To compare the cardiorespiratory response to a graded aerobic exercise challenge between adolescents with symptomatic sport-related concussion
(SSRC) and healthy control subjects.
A quasi-experimental non-randomized study at a multi-disciplinary pediatric concussion program was conducted. Thirty-four adolescents with SSRC (19 males and 15 females) and 40 healthy control subjects (13 males and 27 females) completed Buffalo Concussion Treadmill testing (BCTT) until either symptom exacerbation or volitional fatigue. Main outcome measures included heart rate (HR), oxygen consumption (V˙O2
), carbon dioxide production (V˙CO2
), and minute ventilation (V˙E
) at rest and at test termination, and change from rest in variables (ΔHR, ΔV˙O2
, and ΔV˙E
) during the first 5 stages of the BCTT. Main outcomes were analyzed using three-way mixed model ANOVAs, with group status (control vs. SSRC) and sex (male vs. female) as between-subjects factors, and time (BCTT stage) as the within-subjects factor.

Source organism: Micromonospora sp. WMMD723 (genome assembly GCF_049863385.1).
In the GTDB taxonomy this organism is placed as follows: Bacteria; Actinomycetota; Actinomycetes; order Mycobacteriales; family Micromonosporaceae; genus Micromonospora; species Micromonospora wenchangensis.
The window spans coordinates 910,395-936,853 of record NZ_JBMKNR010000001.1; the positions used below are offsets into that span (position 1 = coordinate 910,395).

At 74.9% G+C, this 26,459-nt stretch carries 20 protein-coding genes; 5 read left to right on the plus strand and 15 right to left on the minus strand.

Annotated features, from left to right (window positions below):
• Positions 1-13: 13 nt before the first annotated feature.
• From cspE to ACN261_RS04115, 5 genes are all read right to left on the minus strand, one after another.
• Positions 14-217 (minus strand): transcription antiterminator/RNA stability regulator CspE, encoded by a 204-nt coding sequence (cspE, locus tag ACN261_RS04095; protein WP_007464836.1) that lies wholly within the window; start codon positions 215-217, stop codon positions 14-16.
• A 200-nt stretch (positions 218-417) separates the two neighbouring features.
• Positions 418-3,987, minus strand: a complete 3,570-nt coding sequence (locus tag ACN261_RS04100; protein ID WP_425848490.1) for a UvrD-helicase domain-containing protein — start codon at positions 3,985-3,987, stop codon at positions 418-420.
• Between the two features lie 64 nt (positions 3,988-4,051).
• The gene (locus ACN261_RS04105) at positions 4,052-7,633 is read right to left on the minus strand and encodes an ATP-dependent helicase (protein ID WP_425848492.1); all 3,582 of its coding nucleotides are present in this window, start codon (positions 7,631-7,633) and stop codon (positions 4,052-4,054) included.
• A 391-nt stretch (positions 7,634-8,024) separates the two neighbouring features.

No group differences in resting HR, systolic and diastolic blood pressure (BP), ΔV˙O2
, and V˙E
were observed. During the first 5 stages of the BCTT, no group differences in ΔV˙O2
, and V˙E
were observed, however SSRC patients demonstrated higher ratings of perceived exertion (p
< .0005) compared to control subjects. No sex-based differences were observed among SSRC patients on measures collected at rest and during early stages of BCTT.
Although SSRC patients exhibited higher ratings of perceived exertion during a graded aerobic exercise challenge, no differences in cardiorespiratory response were observed compared to control subjects exercising at equivalent workloads. Further work is needed to elucidate the physiological mechanisms underlying exercise intolerance